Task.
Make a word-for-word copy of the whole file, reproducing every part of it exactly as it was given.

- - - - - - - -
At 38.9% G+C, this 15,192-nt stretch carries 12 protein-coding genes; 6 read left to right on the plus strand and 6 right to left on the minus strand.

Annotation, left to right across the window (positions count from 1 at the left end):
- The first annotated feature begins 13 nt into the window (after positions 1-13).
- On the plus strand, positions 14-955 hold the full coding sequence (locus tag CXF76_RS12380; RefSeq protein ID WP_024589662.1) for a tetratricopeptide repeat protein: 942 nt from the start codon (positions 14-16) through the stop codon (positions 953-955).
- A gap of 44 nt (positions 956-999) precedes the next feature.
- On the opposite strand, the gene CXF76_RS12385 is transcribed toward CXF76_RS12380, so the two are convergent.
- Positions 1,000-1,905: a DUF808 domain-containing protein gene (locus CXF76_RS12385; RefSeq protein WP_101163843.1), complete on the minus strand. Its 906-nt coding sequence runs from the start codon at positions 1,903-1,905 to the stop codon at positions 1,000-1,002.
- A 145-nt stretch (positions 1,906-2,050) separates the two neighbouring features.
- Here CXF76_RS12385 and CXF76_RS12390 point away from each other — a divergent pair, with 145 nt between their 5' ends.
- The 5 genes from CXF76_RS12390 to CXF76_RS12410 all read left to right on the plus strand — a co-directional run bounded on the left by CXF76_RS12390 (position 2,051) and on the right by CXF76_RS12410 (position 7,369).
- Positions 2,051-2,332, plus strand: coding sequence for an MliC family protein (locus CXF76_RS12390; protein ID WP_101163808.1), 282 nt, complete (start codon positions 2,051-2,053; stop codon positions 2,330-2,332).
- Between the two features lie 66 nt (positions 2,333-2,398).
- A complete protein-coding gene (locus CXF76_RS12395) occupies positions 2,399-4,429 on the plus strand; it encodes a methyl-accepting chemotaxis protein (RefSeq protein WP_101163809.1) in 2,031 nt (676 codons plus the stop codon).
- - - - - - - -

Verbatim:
At 38.9% G+C, this 15,192-nt stretch carries 12 protein-coding genes; 6 read left to right on the plus strand and 6 right to left on the minus strand.

Annotation, left to right across the window (positions count from 1 at the left end):
- The first annotated feature begins 13 nt into the window (after positions 1-13).
- On the plus strand, positions 14-955 hold the full coding sequence (locus tag CXF76_RS12380; RefSeq protein ID WP_024589662.1) for a tetratricopeptide repeat protein: 942 nt from the start codon (positions 14-16) through the stop codon (positions 953-955).
- A gap of 44 nt (positions 956-999) precedes the next feature.
- On the opposite strand, the gene CXF76_RS12385 is transcribed toward CXF76_RS12380, so the two are convergent.
- Positions 1,000-1,905: a DUF808 domain-containing protein gene (locus CXF76_RS12385; RefSeq protein WP_101163843.1), complete on the minus strand. Its 906-nt coding sequence runs from the start codon at positions 1,903-1,905 to the stop codon at positions 1,000-1,002.
- A 145-nt stretch (positions 1,906-2,050) separates the two neighbouring features.
- Here CXF76_RS12385 and CXF76_RS12390 point away from each other — a divergent pair, with 145 nt between their 5' ends.
- The 5 genes from CXF76_RS12390 to CXF76_RS12410 all read left to right on the plus strand — a co-directional run bounded on the left by CXF76_RS12390 (position 2,051) and on the right by CXF76_RS12410 (position 7,369).
- Positions 2,051-2,332, plus strand: coding sequence for an MliC family protein (locus CXF76_RS12390; protein ID WP_101163808.1), 282 nt, complete (start codon positions 2,051-2,053; stop codon positions 2,330-2,332).
- Between the two features lie 66 nt (positions 2,333-2,398).
- A complete protein-coding gene (locus CXF76_RS12395) occupies positions 2,399-4,429 on the plus strand; it encodes a methyl-accepting chemotaxis protein (RefSeq protein WP_101163809.1) in 2,031 nt (676 codons plus the stop codon).